Voyager is a fan favorite of many readers; for many folks currently in their 20s and 30s this was their introduction to Star Trek. It has had a large influence on entire generation of Trekkies, especially young women, many of whom went on to pursue careers in the sciences.
I personally recall watching the pilot “Caretaker, as part of the launch of the brand new UPN. Voyager was certainly the high point of the network, the other show I can remember was some awful action-adventure show with Richard Grieco (Wikipedia tells me this was called Marker). Coming off the high of the finale of TNG and Generations (because it was cool to see our TNG heroes on the big screen, plot issues not withstanding), Voyager had a lot to live up to, and it mostly succeeded. Sadly, the idea of UPN did not, and it started to drag Voyager down with it.
I’ve of course revisited VOY over the years. It was syndicated once it hit 100 episodes and I recall watching those repeats sporadically on weekday evenings. I’ve been doing a rewatch more recently in earnest. I have to say there’s a lot to like about Voyager.
For as much crap as Captain Janeway gets from people, I find her to be a captain that I’d want to serve under. She watches out for her people, she came up into command from the sciences, and it shows: she’s inclusive, collaborative, and loves a good problem to solve. I think Tuvok is the best “not-Spock” Vulcan we meet in the franchise. B’Elanna is another great character, she’s a kind of extension of the (awesome) idea first explored in K’Ehleyr in TNG of a half-Klingon, half-Human character; in an early episode, “Faces,” she literally gets to see her other half. Chakotay, while the American Indian aspects are not well done, is another character that you come to see why he was a Maquis leader: he’s a fair and honest commander. The Doctor slowly becomes less of an annoying hologram and is treated like a member of the crew, though his notions of being an opera singer kinda swing him back to being annoying again. Tom is mostly redeemable after some rough early stuff where he’s quite the “frat boy,” and then of course there’s his buddy “poor” Harry Kim, who never gets promoted, but is otherwise a likable guy. Neelix I find mostly annoying. His relationship to Kes is borderline gross, and Kes, while potentially interesting, is written off before much more can be explored. We come of course to the newest addition to the crew, Seven of Nine. I have to give credit to Jeri Ryan and the writing staff for turning what was an obvious ploy by the UPN network suits for more T&A into a complex character. If only they would have let her wear a normal uniform! (shades of Deanna Troi there).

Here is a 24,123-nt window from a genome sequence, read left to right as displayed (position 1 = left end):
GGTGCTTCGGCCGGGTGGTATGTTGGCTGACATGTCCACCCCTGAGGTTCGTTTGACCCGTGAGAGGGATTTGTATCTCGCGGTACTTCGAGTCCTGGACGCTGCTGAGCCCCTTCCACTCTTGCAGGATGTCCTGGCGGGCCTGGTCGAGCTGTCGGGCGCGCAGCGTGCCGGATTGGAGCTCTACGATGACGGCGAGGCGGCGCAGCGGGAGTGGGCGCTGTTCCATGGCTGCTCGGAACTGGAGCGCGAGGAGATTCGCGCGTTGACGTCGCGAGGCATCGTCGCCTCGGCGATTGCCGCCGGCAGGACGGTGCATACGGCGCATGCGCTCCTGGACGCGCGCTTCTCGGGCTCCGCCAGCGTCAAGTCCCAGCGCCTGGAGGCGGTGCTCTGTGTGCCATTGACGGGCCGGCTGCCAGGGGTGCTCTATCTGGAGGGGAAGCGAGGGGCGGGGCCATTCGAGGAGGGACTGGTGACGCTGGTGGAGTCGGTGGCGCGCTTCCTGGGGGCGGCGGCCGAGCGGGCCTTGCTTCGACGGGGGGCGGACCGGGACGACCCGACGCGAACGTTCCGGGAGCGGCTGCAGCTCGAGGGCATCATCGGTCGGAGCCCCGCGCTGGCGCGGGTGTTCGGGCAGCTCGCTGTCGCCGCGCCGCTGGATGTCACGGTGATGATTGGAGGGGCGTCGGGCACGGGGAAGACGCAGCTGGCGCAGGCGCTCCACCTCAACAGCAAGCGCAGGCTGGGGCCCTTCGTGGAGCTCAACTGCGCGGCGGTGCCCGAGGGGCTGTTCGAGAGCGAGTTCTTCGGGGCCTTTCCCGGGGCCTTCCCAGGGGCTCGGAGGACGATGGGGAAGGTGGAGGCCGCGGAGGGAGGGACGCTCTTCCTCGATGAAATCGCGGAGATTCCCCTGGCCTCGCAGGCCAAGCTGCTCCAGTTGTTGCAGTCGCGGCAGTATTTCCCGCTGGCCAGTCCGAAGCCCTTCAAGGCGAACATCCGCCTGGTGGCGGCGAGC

To get to what I imagine is the first question that pops into many folks minds: sadly, no, this is not a remastered high definition release, and there likely never will be, the huge costs (in time/post-production staff/money) to remaster the show is something CBS just isn’t interesting in spending. This is the same DVD content from the individual season sets released in 2004, just packaged up in one boxed set. This boxed set is more compact than having seven individual season boxes.